Clause 20: Giving notices
This provides information about giving notice by the LSC and also by legal aid practitioners.

Practitioners will have received six months notice of contract termination at the end of September, to take effect at the end of March 2013, in the following categories of law: Consumer and General Contract, Debt, Education, Employment, Housing, Immigration, Personal Injury and Welfare Benefits.

Notice has not been served in the following categories: Actions against the Police,

Community Care, Clinical Negligence, Mental Health, Public Law and Family Mediation. In relation to Family Mediation, the LSC has said that it is very likely to extend contracts for a further two years after they expire on 14 November 2013; but they have not announced the arrangements to be made in the other categories.

If you want to terminate your contract early, you only have to give three months notice to the LSC.

 

Clause 21: Things you must tell the LSC about
The LSC may not be at the top of your list of people to notify when things happen in your practice, especially if you have an emergency on your hands but the contract obliges you to notify them about an awful lot of things! The basic rule is that if you have any doubt, it is better to err on the side of caution and tell the LSC. Specifics include:

  • any change in your legal status, any sale, merger, acquisition or transfer, any change in your management
  • any intervention by your professional bodies (or by any other organisation) that has the effect of preventing you from carrying out Contract Work or you become aware of professional disciplinary proceedings involving a member of your staff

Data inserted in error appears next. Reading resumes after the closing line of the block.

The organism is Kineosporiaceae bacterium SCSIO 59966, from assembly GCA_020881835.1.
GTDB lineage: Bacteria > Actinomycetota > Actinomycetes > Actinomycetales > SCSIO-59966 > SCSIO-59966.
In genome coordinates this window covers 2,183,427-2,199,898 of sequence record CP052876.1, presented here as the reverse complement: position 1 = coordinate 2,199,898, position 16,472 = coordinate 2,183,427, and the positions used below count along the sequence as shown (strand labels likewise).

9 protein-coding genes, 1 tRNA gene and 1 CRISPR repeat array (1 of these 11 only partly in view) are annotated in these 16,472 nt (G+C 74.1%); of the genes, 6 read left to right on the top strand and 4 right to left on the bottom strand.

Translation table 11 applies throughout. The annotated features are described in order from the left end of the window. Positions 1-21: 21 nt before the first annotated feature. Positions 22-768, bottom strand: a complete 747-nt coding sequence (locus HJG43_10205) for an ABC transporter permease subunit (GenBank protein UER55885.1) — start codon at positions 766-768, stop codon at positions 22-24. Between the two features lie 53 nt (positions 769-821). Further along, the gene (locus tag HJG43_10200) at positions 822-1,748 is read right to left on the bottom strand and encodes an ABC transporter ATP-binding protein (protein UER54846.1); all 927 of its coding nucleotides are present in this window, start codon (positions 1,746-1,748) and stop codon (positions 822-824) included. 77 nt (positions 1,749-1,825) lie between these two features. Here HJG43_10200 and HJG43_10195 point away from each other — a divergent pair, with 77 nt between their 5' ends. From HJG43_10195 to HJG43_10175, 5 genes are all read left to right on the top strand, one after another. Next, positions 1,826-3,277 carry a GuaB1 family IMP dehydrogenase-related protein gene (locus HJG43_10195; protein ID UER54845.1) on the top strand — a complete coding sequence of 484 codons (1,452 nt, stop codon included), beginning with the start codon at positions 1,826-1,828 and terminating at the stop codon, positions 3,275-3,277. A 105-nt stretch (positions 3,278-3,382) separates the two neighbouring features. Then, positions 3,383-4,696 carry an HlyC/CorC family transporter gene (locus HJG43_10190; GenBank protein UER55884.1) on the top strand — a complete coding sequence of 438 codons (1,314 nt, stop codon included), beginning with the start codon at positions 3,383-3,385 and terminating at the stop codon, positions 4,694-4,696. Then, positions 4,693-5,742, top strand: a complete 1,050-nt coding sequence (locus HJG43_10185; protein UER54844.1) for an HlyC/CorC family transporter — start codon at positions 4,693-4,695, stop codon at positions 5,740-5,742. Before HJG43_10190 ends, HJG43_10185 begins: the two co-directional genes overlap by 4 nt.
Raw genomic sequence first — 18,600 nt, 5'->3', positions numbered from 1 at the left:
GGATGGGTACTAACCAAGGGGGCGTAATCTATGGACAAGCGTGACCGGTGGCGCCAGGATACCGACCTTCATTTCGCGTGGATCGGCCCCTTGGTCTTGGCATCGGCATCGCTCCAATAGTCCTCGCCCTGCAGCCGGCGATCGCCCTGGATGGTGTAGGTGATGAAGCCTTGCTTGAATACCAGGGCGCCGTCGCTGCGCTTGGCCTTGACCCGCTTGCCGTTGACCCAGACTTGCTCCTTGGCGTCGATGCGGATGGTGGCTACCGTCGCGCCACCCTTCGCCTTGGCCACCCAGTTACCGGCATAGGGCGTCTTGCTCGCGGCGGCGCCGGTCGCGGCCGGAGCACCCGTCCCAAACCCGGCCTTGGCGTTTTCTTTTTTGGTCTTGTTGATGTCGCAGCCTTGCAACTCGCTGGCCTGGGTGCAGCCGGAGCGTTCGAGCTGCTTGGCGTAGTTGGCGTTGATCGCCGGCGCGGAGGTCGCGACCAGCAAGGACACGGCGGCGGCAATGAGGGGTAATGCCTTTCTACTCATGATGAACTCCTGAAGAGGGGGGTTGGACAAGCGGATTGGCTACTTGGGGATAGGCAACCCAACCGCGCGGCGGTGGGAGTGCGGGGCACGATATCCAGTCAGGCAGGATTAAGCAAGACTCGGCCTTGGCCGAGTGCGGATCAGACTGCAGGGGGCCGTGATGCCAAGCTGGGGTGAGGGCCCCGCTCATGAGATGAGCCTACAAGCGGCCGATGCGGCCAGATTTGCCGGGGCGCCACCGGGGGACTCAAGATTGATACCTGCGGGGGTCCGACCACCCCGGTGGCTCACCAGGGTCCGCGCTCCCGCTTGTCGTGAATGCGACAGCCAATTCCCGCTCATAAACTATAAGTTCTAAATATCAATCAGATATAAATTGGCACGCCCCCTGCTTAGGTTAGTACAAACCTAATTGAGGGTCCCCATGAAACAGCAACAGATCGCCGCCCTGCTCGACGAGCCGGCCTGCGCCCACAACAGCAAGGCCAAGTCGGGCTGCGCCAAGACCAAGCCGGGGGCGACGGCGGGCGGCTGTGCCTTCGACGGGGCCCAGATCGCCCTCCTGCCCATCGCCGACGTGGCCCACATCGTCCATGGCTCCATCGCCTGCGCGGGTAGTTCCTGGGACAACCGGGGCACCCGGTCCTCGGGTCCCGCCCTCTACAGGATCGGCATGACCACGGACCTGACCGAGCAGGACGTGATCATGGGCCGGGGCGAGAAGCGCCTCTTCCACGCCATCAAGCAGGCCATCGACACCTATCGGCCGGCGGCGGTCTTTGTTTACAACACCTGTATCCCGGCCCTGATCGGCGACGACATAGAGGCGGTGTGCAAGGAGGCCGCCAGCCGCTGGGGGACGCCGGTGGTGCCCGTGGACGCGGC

• proceedings for the recovery of a debt are commenced against you unless you intend to enter a defence to or pay the amount claimed
  • you decide to stop providing or reduce the amount of contract work you do
  • you appoint a new Supervisor
  • there is any change of Consortium Members
  • your staff, a trustee (if an NfP organisation) or third party appointed by you is charged or convicted of an offence punishable by imprisonment
  • you become aware of an event that would entitle the LSC to apply a Contract Sanction

Clause 22: Novations
This clause is important as there is a significant number of firms wanting to merge and transfer their contract to a new entity. The LSC normally agrees to requests for novation, as long as there were no serious breaches of contracts in the past and the novation would not fall foul of procurement law. The LSC has published guidance on novation of contracts which can be downloaded from its website HERE.

The new organisation has to agree to comply with the contract and accept liabilities arising out of the previous contract. This emphasises the importance of pre-merger due diligence, as poor practice in the past by a merger partner could result in the new entity having to make substantial repayments.

 

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About Jon Robins

Jon is a journalist and has written about the law and justice for the national papers and specialist press for more than 15 years. Jon is a visiting journalism lecturer at Winchester University, a visiting senior fellow in access to justice at the University of Lincoln and patron of Hackney Community Law Centre. He has won the Bar Council’s legal reporter of the year award twice (2015 and 2005). Jon is editor and co-founder of LegalVoice